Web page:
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41 would represent the mRNA target and not back ground genomic DNA (Primers sequences listed in Table 2-1). Lastly, 5 l of each PCR reaction, mixed with 1 l 6x loading dye, was run on 2% agarose/TBE ethidium bromide-stained gels and an alyzed by UV-light. Pictures of gels were taken using BioRad gel doc. Real-Time PCR Total RNA was extracted using the RNA aque ous kit (Ambion). cDNA was synthesized using the HiCapacity cDNA Archive kit using ra ndom primers (Applied Bios ystems, Foster City, CA). Briefly, 10 l Reverse Transcription Buffer, 4 l 25X dNTPs, 10 l 10X Random Primers, 5 l MultiScribe Reverse Transcriptase, and 21 l of nuclease-free H2O was incubated with 50 l RNA (2 g). Reaction consisted of two steps, fi rst a 25C incubation for 10 minutes, and second a 37C incubation for 120 minutes. Real-time PCR reaction was performed us ing the TaqMan Gene Expression Assay (Applied Biosystems, Foster City, CA) accordin g to manufacturer instructions. Each 20 L reaction consisted of 10 L of TaqMan Universal PCR Ma ster Mix, No AmpErase-UNG; 1 L of TaqMan Gene Expression Assay Mix, for -actin (VIC-labeled), C by/pgea1 (FAM-labeled), or Nkx2.5 (FAM-labeled); and 9 L of cDNA (50 ng). Reactions were performed using Applied Biosystems 7900HT Fast Real-Time PCR instrument . Gene expression analysis was performed using the comparative CT method using -actin for normalization. All data are representative of multiple experiments performed in triplicate. Chromatin Immunoprecipitation (ChIP) ChIP was performed using the Chromatin Immunoprecipitation (ChIP) assay kit from Upstate—Cell Signaling Solutions (Lake Pl acid, NY) according to the manufacturer’s instructions. Briefly, a 100-mm plate of ESCs were fixed by th e addition of formaldehyde to 10

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42 ml of media to a final concentr ation of 1%, and incubated for 10 minutes at 37C. Media was removed, and cells were collected by scraping in ice-cold PBS containing protease inhibitors. Cells were collected by centrif ugation, and resuspended in 1 ml of SDS-Lysis Buffer at room temperature. Cells were sonicated by 3, 20 seco nd bursts with 2 minute re sts on ice using setting 7 of a Fisher Scientific Sonicator Dismembr ator Model 100. Lysates were centrifuged for 10 minutes at maximum speed in a table-top centrif uge. Sonicated cell supernatant was collected and then diluted in ChIP Dilution Buffer by10-fold. A 50 l sample was kept from this step as the Input DNA. The cell supernatant was next precleared using 80 l Salmon Sperm DNA/Protein A Agarose-50% slurry. The supernat ant was again collecte d after centrifugation. Approximately 5 l of each antibody was then a dded to the supernatant and incubated overnight on a rocker at 4C. The following day, 60 l of Salmon Sperm DNA/Protein A Agarose-50% slurry was added to the reacti on and further incubated for 1 hour rocking at 4C. The agarose/protein/DNA complex was then collect ed by gentle centrifuga tion at 1000 rpm in a tabletop centrifuge. The agarose complex was then washed with Low Salt Immune Complex Wash Buffer, High Salt Immune Complex Wash Buffer, LiCl Immune Complex Wash Buffer, and the finally two washes with TE. DNA wa s then eluted off in 1%SDS, 0.1M NaHCO3 and crosslinks were revesed by incubating at 65C for 4 hours. Proteins were degraded by treatment with Proteinase K for 1 hour at 45C. Fi nally, DNA was recovered using the Qiagen PCR Purification Kit as described above, and PCR was performed with the Taq DNA polymerase kit (Eppendorf) as described above. Immunoblotting Immunoblotting was performed by first lysing cells in RIPA buffer and then normalizing total protein using a Lowry assay (Bio-Rad, Hercules, CA). Next , 20 g of total protein were separated on 15% SDS-PAGE gels and transferre d to nitrocellulose membranes at 100V for 1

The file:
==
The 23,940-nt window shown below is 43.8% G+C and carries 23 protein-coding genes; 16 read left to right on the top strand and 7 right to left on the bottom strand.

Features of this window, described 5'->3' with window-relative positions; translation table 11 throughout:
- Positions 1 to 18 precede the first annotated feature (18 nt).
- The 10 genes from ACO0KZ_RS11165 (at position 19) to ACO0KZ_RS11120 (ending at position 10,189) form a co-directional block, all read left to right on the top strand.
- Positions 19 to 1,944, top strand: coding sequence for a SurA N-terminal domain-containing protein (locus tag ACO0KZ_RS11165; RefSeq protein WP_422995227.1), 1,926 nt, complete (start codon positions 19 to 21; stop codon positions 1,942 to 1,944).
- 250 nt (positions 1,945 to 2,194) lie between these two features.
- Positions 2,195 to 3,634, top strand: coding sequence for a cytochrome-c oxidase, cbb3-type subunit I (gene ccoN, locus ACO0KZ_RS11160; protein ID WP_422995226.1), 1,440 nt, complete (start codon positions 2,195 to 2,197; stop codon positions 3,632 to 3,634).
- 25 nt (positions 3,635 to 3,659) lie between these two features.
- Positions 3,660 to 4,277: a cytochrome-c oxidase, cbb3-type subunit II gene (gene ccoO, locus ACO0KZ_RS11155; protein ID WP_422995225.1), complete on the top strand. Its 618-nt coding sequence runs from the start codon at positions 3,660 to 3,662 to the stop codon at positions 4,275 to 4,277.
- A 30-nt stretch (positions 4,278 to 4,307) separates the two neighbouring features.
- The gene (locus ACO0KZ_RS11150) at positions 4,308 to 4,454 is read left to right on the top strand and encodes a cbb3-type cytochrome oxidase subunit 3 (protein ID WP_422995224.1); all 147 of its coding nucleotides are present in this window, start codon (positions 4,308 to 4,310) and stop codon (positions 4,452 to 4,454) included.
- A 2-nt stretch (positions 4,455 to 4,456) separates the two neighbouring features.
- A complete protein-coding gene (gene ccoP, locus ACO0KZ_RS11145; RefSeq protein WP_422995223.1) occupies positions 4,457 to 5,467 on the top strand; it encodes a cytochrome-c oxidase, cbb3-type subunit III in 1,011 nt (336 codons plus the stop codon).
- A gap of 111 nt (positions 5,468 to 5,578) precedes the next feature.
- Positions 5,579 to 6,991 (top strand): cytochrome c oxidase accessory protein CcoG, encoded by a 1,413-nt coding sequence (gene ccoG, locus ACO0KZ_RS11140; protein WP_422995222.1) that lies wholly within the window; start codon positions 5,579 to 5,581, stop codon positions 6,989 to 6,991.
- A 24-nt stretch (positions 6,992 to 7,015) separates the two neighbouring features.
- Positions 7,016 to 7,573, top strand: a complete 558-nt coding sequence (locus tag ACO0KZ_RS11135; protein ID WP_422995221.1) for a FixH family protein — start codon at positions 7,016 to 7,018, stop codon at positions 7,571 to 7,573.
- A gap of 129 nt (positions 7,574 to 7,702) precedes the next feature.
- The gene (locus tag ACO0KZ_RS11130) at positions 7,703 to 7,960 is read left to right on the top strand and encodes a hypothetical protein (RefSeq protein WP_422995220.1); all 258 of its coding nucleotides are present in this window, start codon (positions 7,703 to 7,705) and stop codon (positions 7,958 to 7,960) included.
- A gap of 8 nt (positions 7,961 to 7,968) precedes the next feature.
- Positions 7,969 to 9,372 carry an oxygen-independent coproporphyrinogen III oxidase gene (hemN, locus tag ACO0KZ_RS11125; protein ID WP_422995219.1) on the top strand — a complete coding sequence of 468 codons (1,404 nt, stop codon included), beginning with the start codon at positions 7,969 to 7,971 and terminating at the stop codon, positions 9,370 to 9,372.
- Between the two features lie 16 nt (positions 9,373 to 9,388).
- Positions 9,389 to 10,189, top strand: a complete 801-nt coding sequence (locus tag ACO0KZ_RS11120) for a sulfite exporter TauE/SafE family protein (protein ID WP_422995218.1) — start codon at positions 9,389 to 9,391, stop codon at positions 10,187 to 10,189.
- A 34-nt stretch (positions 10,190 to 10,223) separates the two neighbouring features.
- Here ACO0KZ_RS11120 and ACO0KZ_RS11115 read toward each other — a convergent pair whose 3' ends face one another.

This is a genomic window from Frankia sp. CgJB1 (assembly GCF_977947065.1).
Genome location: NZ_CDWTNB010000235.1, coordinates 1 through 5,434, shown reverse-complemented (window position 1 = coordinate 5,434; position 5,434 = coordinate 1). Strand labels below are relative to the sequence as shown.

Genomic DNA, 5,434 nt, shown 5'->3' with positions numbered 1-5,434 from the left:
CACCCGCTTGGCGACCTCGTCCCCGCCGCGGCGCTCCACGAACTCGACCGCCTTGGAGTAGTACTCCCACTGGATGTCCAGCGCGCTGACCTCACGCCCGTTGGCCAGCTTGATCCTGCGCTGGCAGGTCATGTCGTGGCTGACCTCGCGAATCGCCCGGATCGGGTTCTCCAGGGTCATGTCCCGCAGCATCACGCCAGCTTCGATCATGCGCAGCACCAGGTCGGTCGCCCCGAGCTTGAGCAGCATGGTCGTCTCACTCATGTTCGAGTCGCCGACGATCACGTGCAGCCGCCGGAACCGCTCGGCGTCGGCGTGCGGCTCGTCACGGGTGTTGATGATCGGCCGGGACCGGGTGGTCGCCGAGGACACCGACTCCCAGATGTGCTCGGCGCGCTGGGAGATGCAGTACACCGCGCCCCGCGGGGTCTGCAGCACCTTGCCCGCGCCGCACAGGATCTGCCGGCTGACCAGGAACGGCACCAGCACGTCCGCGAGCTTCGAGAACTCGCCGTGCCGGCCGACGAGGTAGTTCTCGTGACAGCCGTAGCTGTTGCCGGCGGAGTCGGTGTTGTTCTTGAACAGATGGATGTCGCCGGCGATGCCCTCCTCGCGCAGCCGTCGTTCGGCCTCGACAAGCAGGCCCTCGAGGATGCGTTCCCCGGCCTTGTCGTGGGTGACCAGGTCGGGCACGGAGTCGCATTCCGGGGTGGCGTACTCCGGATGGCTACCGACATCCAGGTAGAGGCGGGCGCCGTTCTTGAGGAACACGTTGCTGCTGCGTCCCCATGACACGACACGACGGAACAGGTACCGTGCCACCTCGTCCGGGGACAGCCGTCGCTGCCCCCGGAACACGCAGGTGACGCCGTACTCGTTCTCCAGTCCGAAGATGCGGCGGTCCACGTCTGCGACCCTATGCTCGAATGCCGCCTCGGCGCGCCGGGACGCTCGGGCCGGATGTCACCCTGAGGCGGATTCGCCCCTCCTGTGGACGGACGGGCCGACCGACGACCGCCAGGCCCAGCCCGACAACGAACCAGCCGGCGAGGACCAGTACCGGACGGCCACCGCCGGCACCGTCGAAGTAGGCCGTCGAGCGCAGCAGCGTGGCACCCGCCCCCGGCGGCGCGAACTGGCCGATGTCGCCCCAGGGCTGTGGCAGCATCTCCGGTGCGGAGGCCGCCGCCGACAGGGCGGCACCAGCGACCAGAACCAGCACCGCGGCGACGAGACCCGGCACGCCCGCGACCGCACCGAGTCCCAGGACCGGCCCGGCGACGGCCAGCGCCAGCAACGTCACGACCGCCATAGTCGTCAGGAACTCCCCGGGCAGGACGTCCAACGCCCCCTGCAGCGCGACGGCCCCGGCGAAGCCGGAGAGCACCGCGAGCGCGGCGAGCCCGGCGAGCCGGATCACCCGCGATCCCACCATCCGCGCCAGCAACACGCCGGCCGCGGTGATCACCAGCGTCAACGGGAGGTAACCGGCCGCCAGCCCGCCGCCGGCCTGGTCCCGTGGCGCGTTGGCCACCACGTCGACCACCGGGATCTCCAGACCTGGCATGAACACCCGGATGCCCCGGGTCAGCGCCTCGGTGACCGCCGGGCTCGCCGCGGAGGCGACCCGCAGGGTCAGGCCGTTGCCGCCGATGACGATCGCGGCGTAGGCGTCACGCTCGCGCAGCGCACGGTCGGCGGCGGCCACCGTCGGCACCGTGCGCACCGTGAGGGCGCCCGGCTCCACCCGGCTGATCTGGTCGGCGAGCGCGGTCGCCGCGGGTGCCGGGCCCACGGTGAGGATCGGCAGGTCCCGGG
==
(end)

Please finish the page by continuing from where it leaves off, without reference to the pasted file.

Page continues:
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43 hour. The following primary antibodies were used : Flag M2 (Stratagene), Actin (Santa Cruz, Santa Cruz, CA), and Cby (Takemaru et al., 2003) . Species specific peroxidase conjugated IgG (Santa Cruz) was used as the secondary an tibody followed by enhanced chemiluminenescence (ECL) detection (Amersham, Piscataway, NJ). Densitometry analysis was performed using ImageJ software (NIH, Bethesda, MD). Immunocytochemistry Immunocytochemistry was performed by firs t fixing the differentiated cells in 3.7% formaldehyde. Cells were next permeabilized with 0.5% Triton X-100 in PBS. Cells were blocked for an hour in 5% BSA/PBS and then in cubated the with the Cb y antibody overnight in blocking solution. Cells were washed 5 times in PBS and incubated with secondary antibody, IgG-rhodamine conjuaged anti-Rabbit for 45 minutes. Cells were again wash ed 5 times in PBS. One drop of DAPI-containing VectaShield was ad ded prior to mounting with cover slip. Immunofluoresence was detected using an Olympus IX70 inverted fluorescent microscope with an Optronics digital camera. Electrophoretic Mobility Shift Assays (EMSA) EMSA assays were performed as previously described (Kasahara et al., 2001). Briefly, MBP fusion proteins with Nkx2.5 or Nkx2.5 home odomain were expressed in Escherichia coli BL21(DE3) by IPTG induction, and purified on amyl ase beads (New England Biolabs, Ipswich, MA) and eluted with maltose. End-labele d oligonucleotide cont aining distal site, TTTGGACAAACCGAGTTAAGTGCAACAATAGTC (1734 to -1701) was annealed to GACTATTGTTGCACTTAACTC GGTTTGTCCAAA; mutant distal end-labeled TTTGGACAAACCGAGTTGGGTGCAACAATAGTC (1734 to -1701) was annealed to GACTATTGTTGCACCCAACTCGGTTTGTCCAAA; pr oximal end-labeled oligonucleotide TCCAGCCTGGGTCACCACTTAACAT TTTTAACACAAC (-385 to 348) was annealed to